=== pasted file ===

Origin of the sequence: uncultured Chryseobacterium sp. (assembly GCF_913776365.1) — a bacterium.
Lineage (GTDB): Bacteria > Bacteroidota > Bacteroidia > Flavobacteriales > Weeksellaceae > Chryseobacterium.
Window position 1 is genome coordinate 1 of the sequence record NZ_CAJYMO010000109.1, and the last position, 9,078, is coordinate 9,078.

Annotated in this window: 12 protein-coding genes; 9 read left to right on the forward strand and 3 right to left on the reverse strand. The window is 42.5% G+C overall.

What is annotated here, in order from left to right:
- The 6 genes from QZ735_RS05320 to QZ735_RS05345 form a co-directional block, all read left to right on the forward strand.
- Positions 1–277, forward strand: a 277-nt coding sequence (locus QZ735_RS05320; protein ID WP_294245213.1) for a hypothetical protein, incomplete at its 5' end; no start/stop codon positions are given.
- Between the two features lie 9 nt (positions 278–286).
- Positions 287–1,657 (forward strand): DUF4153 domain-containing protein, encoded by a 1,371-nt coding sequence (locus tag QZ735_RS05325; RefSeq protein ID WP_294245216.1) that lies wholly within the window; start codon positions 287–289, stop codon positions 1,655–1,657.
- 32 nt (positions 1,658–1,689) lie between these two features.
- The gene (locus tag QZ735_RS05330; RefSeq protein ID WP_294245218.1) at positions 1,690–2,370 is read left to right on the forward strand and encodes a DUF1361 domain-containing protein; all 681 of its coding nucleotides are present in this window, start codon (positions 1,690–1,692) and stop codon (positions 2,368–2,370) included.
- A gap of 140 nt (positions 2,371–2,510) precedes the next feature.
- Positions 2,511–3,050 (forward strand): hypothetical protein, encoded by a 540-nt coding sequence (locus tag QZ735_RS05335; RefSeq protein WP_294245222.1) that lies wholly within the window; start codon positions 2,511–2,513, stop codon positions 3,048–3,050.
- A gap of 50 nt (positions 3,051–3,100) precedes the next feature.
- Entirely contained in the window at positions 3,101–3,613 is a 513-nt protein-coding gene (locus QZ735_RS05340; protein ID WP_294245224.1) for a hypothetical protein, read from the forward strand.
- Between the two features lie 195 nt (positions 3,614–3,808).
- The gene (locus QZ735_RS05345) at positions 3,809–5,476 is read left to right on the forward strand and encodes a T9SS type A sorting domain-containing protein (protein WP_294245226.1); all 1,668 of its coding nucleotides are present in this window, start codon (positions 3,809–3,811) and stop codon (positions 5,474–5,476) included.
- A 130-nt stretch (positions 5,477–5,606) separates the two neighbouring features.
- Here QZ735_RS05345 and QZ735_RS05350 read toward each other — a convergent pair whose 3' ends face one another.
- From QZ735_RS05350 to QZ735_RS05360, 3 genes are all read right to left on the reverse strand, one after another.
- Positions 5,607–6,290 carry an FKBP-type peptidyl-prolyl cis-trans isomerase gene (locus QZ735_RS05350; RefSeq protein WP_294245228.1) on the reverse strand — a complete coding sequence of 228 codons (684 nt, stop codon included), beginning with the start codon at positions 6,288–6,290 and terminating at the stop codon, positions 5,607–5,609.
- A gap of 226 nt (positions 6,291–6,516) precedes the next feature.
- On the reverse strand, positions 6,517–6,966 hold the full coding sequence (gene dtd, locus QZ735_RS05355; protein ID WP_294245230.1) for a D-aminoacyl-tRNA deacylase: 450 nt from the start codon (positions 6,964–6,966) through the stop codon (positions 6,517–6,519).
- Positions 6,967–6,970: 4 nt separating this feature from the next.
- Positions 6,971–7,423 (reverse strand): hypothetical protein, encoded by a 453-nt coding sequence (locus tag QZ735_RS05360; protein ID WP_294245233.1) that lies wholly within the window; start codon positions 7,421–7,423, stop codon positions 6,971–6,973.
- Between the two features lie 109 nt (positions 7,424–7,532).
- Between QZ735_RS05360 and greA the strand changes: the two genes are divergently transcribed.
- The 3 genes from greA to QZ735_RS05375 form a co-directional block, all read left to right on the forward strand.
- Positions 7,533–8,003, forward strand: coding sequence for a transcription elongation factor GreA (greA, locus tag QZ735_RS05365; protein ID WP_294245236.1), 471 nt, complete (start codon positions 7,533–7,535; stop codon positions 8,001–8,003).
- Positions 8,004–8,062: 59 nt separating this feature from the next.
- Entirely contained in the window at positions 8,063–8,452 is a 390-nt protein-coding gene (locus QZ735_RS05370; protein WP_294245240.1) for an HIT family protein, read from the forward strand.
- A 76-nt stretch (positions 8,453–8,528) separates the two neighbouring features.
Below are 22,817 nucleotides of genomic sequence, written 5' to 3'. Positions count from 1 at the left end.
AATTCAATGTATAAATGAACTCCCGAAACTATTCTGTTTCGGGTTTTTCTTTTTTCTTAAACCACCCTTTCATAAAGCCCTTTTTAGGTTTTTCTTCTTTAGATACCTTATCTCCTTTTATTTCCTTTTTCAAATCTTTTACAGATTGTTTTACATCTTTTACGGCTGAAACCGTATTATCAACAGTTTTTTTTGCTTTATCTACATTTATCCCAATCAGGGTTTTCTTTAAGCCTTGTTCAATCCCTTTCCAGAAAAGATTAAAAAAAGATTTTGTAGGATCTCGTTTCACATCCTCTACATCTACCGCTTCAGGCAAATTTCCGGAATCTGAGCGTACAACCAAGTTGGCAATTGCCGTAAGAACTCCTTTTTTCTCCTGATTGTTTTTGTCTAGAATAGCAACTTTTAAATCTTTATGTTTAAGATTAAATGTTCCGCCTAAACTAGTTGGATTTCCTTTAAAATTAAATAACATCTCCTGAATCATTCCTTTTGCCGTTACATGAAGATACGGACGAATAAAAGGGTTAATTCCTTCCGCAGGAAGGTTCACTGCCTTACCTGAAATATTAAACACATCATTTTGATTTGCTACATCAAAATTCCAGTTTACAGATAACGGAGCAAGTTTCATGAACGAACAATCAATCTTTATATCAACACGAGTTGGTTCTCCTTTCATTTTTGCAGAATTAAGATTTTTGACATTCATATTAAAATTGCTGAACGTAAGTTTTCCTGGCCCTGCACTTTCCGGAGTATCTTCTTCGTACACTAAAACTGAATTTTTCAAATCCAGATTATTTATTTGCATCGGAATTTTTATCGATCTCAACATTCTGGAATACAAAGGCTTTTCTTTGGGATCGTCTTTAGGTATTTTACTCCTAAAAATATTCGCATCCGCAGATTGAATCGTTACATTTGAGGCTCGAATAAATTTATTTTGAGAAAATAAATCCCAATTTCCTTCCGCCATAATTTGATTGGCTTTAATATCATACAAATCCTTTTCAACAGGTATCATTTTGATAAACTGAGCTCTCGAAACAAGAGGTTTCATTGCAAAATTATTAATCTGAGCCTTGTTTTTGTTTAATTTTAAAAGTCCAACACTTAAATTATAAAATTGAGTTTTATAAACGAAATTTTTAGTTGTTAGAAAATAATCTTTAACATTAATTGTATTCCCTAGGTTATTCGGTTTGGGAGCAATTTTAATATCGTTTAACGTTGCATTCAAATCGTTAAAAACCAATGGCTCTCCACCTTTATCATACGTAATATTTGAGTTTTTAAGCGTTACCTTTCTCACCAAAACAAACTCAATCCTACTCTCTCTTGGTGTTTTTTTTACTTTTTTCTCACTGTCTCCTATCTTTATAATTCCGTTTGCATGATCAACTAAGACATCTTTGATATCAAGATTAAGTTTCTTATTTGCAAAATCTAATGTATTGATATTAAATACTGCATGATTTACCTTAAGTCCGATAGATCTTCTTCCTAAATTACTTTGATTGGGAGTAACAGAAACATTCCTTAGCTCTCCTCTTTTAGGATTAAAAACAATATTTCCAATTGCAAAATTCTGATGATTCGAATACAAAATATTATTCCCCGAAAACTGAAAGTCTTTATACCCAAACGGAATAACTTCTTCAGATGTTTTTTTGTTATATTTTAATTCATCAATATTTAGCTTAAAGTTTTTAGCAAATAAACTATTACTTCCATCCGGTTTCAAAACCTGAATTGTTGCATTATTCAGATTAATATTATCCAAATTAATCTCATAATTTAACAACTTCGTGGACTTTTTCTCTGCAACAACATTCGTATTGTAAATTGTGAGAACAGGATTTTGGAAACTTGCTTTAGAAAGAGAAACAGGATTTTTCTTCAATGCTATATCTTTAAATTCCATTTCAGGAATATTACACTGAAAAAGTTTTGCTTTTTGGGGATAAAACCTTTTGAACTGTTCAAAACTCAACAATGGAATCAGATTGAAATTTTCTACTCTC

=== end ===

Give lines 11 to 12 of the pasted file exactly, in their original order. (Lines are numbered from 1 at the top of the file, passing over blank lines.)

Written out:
- The gene (locus tag QZ735_RS05330; RefSeq protein ID WP_294245218.1) at positions 1,690–2,370 is read left to right on the forward strand and encodes a DUF1361 domain-containing protein; all 681 of its coding nucleotides are present in this window, start codon (positions 1,690–1,692) and stop codon (positions 2,368–2,370) included.
- A gap of 140 nt (positions 2,371–2,510) precedes the next feature.